Bikes and Transit Keep Racking Up Ballot Wins
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In one U.S. city after another, voters keep making their opinions clear.
Last week, Denver became one of the latest cities to deliver overwhelming margins to a ballot measure that funded biking, transit, walking, pavement and traffic signal improvements citywide. Denverites voted 73 percent to 27 percent to back Measure 2A, a $431 million property tax package for “transportation and mobility” that was dedicated mostly to maintaining pavement and to reducing auto dependence — not expanding roadways.
“We’re going to support the next generation of commuters who don’t necessarily think owning a car is the only way to go,” Mayor Michael Hancock had said during his State of the City speech in July.
Denver’s vote, among others last week, is the latest in a string of victories for what used to be known as “alternative transportation.”
This post-recession trend was arguably kicked off by Seattle, which in 2015 sent a $930 million property tax levy to voters that was stuffed with an unexpectedly large number of biking and walking projects. Despite a “no” campaign funded by a millionaire landlord and loud opposition from the Seattle Times, 56 percent of voters backed it.
The trend became even clearer in 2016: Los Angeles County ($120 billion from sales taxes, 71 percent approval); Austin, Texas ($720 million from property taxes, 60 percent approval) and Atlanta ($260 million from sales taxes, 67 percent approval).
All of those ballot measures had something in common: prominent line items for protected bike lanes as part of modern, low-stress biking networks.
“The common thread seems to be big visions”
“Fifteen years ago, when people first started talking about bike and pedestrian infrastructure, it was seen as recreational,” said Christian Sinderman, the general consultant for Seattle’s levy. “Now we’re well beyond ‘paying for more bike trails.'” We’re overlying bike master plans on our urban street grids as part of an overall solution. And voters are repeatedly receptive to that.”
Indianapolis and Seattle also passed big transit-focused ballot measures last November.
“The common thread seems to be big visions,” said Peter Lauterborn, a San Francisco-based consultant and past campaign manager on transit issues. “Piecemeal approaches that sprinkle a little money to a slew of projects isn’t captivating the public.”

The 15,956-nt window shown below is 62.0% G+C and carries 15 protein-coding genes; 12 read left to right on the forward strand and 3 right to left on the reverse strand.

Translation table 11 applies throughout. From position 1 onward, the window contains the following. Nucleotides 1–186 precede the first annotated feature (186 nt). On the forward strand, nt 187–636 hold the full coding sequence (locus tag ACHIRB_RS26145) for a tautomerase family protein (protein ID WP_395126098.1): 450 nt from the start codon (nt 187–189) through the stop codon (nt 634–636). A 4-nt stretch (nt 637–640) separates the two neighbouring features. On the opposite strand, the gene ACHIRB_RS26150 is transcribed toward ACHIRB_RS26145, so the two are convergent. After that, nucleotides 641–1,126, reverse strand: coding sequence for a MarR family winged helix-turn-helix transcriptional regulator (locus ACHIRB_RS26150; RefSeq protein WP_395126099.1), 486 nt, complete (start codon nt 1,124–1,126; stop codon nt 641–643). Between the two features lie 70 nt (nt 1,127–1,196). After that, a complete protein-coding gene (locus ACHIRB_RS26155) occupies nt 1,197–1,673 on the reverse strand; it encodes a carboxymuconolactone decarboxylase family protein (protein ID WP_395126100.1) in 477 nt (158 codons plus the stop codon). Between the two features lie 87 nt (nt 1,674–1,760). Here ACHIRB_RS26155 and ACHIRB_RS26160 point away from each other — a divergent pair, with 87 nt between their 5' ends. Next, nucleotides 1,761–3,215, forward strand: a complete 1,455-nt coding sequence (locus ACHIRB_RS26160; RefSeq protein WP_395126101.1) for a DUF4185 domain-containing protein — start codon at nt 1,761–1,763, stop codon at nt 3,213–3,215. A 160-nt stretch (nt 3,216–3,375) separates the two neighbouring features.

Tyler Frisbee, a former U.S. Congress staffer now working as policy manager for the Metro regional government in Portland, Oregon, said these trends — both “go big or go home” and greater emphasis on biking, walking and transit — are the natural result of less transportation funding flowing from Washington, D.C..
“What we are seeing — whether it’s at the L.A. scale of hundreds of billions of dollars, or smaller initiatives around the country — is cities and regions taking it upon themselves to invest in what they need and what their residents need,” she said. “That is a huge shift in the way that all of these cities have thought about their transportation systems.”
“When you shift from hoping that the feds will come through or the state will come through to helping yourself, you have the freedom to take a look at and understand what your residents and businesses really need to get around,” Frisbee said. “It gives cities, regions, the ability to build the future they want for themselves.”
An “all of the above” transportation strategy in central Texas
For Laura Dierenfield, the active transportation program manager at the City of Austin, building the future means planning, designing and executing biking and sidewalk improvements at a blistering pace. Austin announced this week that it’s ahead of schedule on building out its citywide low-stress biking network but needs to triple the rate of improvements to spend all the money voters agreed to give it last year.
Like the measure in Denver and elsewhere, Austin’s 2016 package included some money for widening roadways, too. But most of it — and most of the public messaging used to sell the package to voters — was about improving the roadways the city already had and using bus lanes and connected bike networks to make trips more space-efficient.
In central Texas, plans to add new toll lanes to roads are “certainly part of the mix, but that can’t be the only thing,” Dierenfield said. “I think biking is becoming more and more part of the ‘all of the above’ strategy.”
It’s a message that seems to be spreading. Last summer Travis County, which manages the unincorporated areas surrounding Austin, put a $185 million bond measure of its own on the ballot, prominently including millions to construct bike paths and lanes along county roads and through county parkland.
Last week, 73 percent of county voters approved.